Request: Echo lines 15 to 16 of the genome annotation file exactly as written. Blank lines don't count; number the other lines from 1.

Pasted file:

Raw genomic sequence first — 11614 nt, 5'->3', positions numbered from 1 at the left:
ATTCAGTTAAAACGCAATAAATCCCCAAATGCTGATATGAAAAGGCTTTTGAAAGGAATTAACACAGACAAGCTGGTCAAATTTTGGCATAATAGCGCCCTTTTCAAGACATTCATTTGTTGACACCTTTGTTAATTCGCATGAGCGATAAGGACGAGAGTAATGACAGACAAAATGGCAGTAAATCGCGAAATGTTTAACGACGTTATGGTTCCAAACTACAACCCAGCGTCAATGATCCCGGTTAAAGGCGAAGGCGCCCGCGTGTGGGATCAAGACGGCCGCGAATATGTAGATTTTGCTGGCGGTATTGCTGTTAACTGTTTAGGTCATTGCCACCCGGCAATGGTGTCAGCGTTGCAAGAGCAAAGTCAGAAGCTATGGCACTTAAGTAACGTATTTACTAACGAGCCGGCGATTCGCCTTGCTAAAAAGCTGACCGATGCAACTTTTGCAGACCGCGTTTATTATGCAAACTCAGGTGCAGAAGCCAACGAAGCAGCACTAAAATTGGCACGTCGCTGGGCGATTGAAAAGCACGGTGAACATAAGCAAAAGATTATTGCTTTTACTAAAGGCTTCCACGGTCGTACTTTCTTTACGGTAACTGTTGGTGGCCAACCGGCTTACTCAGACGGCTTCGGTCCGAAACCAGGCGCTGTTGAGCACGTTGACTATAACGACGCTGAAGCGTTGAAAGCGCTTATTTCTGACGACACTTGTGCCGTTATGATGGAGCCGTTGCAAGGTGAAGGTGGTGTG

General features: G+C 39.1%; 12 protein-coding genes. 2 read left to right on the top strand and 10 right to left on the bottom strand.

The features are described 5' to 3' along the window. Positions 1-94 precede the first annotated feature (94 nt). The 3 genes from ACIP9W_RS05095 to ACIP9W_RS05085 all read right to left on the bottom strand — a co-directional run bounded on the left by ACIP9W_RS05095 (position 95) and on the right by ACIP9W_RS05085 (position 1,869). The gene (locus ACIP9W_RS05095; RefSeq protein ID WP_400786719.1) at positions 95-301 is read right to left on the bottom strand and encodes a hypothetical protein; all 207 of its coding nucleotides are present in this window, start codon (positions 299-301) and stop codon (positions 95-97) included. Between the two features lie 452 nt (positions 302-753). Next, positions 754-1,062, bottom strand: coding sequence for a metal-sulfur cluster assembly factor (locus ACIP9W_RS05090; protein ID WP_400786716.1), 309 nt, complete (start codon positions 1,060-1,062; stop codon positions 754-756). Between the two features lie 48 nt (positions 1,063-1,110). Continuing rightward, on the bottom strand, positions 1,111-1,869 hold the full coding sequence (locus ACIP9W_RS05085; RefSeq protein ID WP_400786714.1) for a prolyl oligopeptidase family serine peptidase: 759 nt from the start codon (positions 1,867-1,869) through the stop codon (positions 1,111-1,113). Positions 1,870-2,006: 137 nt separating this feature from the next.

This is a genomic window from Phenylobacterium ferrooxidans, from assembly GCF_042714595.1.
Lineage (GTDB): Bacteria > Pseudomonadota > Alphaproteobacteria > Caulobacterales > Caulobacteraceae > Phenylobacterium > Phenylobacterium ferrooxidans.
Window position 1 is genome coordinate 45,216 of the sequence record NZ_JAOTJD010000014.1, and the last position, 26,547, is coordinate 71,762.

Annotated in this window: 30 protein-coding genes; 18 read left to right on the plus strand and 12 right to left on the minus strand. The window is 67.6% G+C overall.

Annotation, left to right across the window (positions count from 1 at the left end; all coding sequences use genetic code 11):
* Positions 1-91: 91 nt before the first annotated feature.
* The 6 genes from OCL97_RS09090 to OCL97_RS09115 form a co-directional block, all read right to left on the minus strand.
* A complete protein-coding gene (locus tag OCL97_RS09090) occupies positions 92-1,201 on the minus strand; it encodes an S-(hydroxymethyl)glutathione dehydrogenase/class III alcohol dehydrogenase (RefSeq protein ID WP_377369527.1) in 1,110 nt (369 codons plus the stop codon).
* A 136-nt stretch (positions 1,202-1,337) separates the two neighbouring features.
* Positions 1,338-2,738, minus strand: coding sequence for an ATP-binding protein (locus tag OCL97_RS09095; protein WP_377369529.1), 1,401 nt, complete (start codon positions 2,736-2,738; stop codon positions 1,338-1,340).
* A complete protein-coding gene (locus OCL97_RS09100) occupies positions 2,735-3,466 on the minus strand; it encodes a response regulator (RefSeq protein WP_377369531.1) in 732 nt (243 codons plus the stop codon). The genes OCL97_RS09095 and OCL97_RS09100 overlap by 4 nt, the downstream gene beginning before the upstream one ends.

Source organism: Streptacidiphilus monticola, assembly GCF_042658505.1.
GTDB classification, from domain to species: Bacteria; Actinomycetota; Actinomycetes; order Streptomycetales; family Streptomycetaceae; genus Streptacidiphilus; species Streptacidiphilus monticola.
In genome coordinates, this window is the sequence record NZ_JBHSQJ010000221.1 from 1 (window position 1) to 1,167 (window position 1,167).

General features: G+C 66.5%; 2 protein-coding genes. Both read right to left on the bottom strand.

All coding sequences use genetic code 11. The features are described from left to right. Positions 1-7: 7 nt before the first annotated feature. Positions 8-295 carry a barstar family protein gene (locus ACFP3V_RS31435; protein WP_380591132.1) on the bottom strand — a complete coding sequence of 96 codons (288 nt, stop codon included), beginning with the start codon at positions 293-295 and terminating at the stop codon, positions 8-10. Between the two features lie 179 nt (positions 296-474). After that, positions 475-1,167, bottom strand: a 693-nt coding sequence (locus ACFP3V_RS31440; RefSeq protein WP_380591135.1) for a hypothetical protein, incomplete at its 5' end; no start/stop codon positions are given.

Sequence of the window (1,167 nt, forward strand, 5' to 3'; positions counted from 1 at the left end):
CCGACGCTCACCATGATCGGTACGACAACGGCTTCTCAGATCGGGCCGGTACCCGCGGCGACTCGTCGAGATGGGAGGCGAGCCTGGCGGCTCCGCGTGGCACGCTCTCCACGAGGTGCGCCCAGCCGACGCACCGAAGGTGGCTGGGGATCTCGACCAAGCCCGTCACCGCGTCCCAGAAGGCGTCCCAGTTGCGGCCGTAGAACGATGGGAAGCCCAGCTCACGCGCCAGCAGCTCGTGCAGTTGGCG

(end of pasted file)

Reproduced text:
* A complete protein-coding gene (locus OCL97_RS09100) occupies positions 2,735-3,466 on the minus strand; it encodes a response regulator (RefSeq protein WP_377369531.1) in 732 nt (243 codons plus the stop codon). The genes OCL97_RS09095 and OCL97_RS09100 overlap by 4 nt, the downstream gene beginning before the upstream one ends.

Source organism: Streptacidiphilus monticola, assembly GCF_042658505.1.